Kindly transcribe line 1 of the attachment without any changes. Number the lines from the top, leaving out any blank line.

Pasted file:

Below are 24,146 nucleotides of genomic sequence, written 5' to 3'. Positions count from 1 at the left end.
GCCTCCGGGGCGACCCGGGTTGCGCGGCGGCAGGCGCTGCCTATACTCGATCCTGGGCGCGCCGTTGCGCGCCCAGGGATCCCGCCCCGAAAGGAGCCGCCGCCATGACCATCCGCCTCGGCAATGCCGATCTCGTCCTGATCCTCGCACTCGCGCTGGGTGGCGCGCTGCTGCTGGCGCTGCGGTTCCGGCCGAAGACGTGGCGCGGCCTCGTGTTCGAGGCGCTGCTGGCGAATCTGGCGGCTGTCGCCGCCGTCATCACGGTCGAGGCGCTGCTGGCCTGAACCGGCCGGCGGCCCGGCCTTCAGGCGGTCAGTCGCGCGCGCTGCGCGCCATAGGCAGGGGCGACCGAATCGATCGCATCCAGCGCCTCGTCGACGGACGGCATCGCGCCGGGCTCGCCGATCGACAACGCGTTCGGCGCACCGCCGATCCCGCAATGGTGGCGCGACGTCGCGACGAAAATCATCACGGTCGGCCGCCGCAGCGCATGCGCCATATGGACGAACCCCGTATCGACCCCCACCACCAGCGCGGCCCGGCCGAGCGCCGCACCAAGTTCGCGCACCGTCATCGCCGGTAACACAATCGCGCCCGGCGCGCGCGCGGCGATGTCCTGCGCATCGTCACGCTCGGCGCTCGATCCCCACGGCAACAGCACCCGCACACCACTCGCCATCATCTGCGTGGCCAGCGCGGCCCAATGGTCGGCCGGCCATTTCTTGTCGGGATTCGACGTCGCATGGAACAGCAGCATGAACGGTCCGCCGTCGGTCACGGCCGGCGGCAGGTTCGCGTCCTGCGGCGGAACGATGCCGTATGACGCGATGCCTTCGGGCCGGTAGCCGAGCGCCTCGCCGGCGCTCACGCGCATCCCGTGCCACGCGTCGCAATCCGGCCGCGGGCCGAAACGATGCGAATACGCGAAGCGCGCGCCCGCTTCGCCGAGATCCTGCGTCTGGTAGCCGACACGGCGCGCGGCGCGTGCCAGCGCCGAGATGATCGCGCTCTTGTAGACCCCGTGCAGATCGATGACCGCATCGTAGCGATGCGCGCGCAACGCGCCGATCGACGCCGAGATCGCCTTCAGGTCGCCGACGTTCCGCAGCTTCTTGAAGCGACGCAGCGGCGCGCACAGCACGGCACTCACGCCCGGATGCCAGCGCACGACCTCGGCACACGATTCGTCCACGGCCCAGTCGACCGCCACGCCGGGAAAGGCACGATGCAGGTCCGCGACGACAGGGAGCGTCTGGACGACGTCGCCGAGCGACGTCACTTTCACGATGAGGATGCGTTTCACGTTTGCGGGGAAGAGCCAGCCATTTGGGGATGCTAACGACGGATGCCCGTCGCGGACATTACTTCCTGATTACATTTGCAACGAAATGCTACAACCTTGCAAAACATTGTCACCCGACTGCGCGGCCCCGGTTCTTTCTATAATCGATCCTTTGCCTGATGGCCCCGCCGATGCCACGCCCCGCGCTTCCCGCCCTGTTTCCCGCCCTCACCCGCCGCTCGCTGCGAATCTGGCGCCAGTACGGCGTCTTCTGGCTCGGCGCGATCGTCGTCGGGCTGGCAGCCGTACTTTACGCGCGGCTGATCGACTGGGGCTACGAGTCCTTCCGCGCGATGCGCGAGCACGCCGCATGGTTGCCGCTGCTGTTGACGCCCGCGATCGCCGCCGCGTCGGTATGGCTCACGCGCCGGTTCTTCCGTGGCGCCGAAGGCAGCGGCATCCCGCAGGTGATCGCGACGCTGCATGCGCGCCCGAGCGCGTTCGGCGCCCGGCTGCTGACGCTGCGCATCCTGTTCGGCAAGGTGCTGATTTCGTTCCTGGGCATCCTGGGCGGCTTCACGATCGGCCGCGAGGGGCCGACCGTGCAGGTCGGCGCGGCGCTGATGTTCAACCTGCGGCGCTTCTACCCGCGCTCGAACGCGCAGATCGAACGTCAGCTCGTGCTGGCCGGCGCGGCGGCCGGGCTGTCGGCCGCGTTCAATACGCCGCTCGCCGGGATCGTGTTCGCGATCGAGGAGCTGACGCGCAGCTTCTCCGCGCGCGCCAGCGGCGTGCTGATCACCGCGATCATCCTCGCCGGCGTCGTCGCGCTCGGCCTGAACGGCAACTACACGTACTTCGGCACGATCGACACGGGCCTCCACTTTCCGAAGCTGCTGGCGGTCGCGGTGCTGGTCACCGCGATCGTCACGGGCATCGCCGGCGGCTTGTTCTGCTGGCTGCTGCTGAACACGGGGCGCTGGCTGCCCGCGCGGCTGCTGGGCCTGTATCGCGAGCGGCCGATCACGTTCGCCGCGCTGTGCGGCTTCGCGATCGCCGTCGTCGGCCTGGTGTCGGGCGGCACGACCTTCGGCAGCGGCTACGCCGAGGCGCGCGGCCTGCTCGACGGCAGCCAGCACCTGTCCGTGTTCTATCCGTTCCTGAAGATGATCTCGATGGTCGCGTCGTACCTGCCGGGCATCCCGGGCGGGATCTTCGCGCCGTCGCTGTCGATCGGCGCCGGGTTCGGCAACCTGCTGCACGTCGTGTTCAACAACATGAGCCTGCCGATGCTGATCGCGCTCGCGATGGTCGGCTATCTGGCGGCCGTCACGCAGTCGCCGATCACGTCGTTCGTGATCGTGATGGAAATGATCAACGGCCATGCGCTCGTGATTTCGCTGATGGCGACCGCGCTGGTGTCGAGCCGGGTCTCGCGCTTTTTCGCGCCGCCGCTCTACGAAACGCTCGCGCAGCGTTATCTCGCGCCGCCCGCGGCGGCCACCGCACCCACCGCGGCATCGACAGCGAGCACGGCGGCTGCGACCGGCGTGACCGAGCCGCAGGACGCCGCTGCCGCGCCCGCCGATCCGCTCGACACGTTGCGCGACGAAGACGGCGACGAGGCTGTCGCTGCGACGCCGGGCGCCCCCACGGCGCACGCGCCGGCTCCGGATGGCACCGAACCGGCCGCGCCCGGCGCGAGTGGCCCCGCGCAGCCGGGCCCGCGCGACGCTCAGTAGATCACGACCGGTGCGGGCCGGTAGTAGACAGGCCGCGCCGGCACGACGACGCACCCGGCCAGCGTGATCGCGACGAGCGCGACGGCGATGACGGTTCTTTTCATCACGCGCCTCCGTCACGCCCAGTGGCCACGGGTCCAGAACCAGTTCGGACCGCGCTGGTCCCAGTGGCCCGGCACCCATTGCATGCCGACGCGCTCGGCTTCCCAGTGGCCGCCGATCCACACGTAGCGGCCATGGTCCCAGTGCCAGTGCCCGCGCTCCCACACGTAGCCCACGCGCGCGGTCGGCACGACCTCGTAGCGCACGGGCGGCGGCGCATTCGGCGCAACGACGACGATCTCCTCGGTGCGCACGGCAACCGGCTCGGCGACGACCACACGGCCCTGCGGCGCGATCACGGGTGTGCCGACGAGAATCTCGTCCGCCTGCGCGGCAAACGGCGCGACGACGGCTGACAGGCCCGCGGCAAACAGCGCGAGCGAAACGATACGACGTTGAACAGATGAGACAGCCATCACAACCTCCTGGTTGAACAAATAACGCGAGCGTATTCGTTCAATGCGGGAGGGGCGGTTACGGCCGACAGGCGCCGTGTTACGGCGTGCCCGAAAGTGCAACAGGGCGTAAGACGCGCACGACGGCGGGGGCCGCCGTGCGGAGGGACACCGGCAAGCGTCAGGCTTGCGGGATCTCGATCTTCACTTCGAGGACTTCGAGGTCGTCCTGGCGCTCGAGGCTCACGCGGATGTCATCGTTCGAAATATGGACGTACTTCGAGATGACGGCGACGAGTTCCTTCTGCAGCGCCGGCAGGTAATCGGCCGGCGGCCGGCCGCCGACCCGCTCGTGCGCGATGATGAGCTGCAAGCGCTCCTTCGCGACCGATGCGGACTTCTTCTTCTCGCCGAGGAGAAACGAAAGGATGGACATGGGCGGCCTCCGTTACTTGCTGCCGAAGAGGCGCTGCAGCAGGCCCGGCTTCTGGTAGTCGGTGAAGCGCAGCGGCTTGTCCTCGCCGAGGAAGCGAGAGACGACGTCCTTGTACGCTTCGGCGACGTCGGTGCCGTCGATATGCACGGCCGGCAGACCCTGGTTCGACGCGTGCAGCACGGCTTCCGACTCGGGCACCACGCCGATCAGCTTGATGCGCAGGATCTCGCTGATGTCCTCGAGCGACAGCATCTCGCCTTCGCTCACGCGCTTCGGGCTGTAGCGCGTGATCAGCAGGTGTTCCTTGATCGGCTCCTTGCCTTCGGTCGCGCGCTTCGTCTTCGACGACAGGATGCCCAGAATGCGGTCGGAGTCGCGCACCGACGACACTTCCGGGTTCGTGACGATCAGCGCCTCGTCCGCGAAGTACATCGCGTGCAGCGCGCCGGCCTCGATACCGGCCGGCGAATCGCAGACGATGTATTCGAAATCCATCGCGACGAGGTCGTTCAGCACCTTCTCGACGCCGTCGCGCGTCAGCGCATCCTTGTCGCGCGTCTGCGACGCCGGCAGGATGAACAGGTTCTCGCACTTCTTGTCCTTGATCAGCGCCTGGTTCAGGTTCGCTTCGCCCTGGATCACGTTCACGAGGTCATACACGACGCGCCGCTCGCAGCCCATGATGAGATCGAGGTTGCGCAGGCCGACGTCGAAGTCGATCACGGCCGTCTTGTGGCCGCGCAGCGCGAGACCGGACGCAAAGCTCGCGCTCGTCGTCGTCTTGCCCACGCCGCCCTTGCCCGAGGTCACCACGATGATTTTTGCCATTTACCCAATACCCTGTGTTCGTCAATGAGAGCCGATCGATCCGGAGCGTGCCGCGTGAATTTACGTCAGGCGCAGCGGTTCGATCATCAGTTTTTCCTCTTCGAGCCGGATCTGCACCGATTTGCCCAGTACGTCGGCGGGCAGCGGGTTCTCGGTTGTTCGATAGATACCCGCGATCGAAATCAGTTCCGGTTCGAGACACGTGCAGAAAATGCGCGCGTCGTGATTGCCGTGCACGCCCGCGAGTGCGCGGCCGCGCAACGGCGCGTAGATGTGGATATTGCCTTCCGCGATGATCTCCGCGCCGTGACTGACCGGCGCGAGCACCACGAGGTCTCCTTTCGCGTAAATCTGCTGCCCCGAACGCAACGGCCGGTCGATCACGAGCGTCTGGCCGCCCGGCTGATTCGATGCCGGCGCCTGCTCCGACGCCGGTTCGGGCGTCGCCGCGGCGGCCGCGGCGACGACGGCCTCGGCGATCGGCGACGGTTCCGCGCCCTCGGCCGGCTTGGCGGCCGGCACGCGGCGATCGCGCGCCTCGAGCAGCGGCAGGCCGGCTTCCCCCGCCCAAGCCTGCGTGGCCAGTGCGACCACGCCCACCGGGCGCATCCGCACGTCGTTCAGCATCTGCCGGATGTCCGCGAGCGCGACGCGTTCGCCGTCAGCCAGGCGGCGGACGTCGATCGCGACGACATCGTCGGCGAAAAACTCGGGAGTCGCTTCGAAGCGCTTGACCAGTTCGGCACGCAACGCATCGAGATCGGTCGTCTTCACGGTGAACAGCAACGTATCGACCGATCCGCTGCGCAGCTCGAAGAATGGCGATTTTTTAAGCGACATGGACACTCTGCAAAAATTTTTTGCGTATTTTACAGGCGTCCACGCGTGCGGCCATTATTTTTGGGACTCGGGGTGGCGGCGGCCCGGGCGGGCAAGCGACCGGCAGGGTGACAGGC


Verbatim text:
Below are 24,146 nucleotides of genomic sequence, written 5' to 3'. Positions count from 1 at the left end.